Dorena Williamson loves a good story. And it’s been her life’s work to tell the story of her Lord through her roles as a mom of four children and a leader in the multicultural church where her husband is the pastor. Now, she’s gotten the opportunity to combine these into a children’s book titled ColorFull: Celebrating the Colors God Gave Us. You’ll want to read below about her vision for the book and how to help children love diversity.
What inspired you to write this book?
The seeds of this story idea came to me a few years ago, and I assumed it might become a blog someday. Then in 2016, both Mattel and American Girl came out with dolls that featured darker skin tones. Having raised three black daughters, I was thrilled that mainstream companies saw the need for more diversity. At the same time, I felt frustrated considering that many Christians still adopt a color blind rhetoric that dismisses our racial uniqueness. A passion grew to help children and adults celebrate how God made us all.
Many people believe young children don't see color. What is your perspective on this?
I offer a different vantage point in ColorFull. From the time they begin to form words, toddlers are taught about colors around them. So why do we adopt "colorblind" rhetoric only around skin color? I think it's an awkward topic many are unaccustomed to conversing about. Unfortunately, the gap left from silence will get filled with harmful philosophies that reinforce bias if we don't intentionally teach God's truth. Racial differences are a visible part of our identity. Colorblindness diminishes the glory of God because he made every person wonderfully (Psa. 139:14). So teaching children to see other people's color as something to celebrate honors the truth that we all are made in the image of God (Gen 1:27)!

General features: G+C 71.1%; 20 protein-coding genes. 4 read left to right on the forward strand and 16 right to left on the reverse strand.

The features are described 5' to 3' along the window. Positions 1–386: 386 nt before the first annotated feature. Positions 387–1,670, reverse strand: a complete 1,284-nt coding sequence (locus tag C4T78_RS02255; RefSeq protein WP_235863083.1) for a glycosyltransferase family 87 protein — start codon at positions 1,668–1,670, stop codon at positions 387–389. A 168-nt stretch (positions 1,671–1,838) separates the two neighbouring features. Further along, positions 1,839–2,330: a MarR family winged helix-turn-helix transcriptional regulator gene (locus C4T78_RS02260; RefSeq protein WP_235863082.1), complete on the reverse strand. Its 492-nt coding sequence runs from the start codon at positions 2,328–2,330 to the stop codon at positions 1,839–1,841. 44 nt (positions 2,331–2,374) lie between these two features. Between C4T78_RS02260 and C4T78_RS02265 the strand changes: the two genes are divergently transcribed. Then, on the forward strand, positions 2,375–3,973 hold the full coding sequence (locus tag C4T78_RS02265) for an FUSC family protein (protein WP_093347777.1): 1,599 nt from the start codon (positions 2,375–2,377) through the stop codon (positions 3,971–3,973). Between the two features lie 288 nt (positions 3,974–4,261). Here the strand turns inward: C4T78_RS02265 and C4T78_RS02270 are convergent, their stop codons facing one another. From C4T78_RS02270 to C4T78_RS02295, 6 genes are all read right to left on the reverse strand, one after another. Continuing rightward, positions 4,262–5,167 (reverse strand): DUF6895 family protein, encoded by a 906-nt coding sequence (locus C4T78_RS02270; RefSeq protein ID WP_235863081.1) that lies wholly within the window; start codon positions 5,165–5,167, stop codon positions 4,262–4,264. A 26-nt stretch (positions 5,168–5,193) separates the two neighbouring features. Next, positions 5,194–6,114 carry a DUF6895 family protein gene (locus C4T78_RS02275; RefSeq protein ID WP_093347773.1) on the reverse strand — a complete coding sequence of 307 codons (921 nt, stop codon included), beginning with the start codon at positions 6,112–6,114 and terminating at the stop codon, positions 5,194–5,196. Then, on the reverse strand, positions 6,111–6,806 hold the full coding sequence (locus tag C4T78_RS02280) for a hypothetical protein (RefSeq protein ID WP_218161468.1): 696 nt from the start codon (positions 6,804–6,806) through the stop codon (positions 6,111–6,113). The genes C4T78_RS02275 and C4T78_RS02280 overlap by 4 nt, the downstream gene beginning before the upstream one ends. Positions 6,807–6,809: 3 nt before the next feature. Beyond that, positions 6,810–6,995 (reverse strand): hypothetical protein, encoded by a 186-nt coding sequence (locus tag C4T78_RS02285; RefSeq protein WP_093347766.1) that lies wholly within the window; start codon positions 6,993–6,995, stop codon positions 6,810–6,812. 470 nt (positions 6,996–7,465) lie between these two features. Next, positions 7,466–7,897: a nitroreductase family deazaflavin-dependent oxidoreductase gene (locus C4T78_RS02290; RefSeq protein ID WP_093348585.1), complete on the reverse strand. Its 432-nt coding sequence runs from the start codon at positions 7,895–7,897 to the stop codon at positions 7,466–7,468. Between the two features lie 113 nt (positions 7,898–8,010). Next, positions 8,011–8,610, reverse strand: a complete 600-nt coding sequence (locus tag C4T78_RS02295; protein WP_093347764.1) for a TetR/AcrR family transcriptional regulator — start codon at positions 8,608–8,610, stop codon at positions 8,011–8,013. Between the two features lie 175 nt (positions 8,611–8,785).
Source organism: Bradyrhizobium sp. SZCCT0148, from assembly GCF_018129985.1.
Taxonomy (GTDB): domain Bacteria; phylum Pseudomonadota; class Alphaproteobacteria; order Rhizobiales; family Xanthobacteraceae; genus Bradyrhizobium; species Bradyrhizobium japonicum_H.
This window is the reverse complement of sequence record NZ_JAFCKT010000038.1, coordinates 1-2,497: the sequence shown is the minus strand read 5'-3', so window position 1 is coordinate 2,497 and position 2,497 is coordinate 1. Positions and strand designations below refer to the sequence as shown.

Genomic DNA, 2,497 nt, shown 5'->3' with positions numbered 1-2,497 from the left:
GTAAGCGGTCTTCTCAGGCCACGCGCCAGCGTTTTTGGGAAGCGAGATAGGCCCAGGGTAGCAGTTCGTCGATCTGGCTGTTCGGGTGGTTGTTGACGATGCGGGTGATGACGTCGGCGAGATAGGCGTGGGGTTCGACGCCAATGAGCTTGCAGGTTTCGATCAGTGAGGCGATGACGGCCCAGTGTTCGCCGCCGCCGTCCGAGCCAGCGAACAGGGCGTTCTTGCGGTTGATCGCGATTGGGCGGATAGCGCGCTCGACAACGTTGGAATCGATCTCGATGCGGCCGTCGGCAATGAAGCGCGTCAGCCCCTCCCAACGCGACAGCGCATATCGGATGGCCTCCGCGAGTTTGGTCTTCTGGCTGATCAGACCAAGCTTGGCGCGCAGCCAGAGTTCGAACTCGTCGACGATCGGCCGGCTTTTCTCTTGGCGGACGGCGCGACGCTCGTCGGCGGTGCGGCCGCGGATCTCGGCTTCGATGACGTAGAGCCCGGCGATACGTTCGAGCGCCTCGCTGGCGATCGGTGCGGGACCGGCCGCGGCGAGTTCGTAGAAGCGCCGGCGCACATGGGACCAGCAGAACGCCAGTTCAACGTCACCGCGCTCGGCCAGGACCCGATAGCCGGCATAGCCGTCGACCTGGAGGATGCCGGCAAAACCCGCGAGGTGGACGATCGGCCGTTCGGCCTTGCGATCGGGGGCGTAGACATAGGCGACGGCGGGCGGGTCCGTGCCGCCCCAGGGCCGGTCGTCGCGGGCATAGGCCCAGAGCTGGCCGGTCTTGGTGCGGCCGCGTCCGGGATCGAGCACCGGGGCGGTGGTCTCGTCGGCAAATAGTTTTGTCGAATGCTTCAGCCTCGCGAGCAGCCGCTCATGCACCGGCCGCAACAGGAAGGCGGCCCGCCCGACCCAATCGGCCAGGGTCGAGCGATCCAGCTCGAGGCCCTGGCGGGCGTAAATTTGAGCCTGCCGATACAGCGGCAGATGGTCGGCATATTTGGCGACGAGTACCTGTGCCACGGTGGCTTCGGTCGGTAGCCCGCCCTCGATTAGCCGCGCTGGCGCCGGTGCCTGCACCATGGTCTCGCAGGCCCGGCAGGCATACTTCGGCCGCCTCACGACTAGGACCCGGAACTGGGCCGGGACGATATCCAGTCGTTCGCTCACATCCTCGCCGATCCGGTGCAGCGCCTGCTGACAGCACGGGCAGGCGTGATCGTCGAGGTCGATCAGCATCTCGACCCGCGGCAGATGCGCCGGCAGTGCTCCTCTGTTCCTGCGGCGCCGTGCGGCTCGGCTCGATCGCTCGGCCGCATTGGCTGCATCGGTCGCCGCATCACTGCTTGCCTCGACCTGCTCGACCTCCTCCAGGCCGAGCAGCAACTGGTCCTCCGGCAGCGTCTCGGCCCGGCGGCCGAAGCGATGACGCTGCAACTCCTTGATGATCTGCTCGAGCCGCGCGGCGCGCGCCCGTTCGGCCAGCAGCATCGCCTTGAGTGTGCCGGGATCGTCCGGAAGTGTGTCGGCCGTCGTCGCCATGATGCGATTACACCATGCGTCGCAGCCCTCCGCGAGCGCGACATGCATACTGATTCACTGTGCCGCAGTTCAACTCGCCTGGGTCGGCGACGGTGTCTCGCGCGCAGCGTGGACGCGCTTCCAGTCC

What do you hope readers take away from this book?
Because children of color are underrepresented in literature, I hope they feel delight in seeing characters in ColorFull that look like them. I hope the friendship of children across racial lines will be inspiring, and that all children, from the richest dark-skinned tones to the lightest, all know they are uniquely made by God and worthy of celebration. My "bonus" desire is for adults to read ColorFull with the children in their church and at home, so that the message impacts all ages.
How do you encourage adults to talk to kids about race?
As a black family, we affirmed our children as babies and in everyday moments. Applying lotion to their skin, we reminded them that their skin color was beautifully made by God. We were intentional to have books and media that featured diverse characters so our four children had both literary windows and mirrors. ColorFull models how to find teachable moments to reinforce how God made us full of color. Proximity is key as well; if your entire environment is with people that look like you, make changes that shape your kids’ worldview and allow them to experience community with others who are not like them.
This passion has expanded to additional books. Tell us about them.
Book two is ThoughtFull: Discovering The Unique Gifts In All Of Us. The story centers around Ahanu, a Native American boy with Down Syndrome, who models how to be full of kind thoughts toward others. This book was inspired by my nephew Josiah who has taught us so much as a boy with Down Syndrome. ThoughtFull releases August 15.
Book three is GraceFull: Growing A Heart That Cares For Our Neighbors. The story centers around a homeless family, Asian, and Syrian girls who are church friends that learn how God gives us grace to share with others. It releases early 2019.
Grab your copy of ColorFull: Celebrating the Colors God Gave Us here.